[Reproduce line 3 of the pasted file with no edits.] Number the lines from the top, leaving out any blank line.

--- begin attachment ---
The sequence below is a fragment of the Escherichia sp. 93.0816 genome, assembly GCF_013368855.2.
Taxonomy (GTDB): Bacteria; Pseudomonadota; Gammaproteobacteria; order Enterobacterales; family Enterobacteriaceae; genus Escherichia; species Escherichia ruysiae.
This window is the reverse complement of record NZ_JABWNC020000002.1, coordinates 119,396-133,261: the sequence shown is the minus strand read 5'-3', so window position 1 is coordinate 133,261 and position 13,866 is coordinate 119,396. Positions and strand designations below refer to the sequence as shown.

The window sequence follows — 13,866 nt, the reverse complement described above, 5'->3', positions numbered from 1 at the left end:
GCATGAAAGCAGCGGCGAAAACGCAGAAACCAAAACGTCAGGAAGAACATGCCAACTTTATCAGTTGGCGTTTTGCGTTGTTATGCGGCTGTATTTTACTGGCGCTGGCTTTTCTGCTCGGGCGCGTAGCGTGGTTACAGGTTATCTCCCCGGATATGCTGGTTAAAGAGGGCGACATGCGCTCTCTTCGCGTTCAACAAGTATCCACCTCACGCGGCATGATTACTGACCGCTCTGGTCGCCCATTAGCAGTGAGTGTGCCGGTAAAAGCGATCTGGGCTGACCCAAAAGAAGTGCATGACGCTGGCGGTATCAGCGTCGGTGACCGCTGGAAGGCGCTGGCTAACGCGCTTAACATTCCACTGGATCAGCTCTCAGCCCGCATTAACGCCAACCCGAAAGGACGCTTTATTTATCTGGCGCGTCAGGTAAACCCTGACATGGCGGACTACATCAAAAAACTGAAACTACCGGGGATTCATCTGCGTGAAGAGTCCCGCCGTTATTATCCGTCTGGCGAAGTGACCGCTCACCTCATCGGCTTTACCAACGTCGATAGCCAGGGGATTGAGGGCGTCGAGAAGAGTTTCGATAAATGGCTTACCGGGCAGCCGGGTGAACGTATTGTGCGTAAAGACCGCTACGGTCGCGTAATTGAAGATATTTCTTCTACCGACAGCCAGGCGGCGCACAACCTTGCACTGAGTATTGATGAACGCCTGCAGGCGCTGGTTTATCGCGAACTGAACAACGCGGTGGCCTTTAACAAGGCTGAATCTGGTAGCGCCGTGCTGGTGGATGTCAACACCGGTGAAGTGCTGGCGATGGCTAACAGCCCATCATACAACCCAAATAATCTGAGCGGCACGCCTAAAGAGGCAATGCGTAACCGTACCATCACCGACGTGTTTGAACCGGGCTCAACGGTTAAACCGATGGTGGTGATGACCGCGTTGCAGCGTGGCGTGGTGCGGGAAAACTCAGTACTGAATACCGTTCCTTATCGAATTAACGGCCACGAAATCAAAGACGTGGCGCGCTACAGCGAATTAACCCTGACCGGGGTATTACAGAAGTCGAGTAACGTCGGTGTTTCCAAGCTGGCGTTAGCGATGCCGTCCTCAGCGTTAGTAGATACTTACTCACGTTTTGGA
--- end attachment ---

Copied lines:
This window is the reverse complement of record NZ_JABWNC020000002.1, coordinates 119,396-133,261: the sequence shown is the minus strand read 5'-3', so window position 1 is coordinate 133,261 and position 13,866 is coordinate 119,396. Positions and strand designations below refer to the sequence as shown.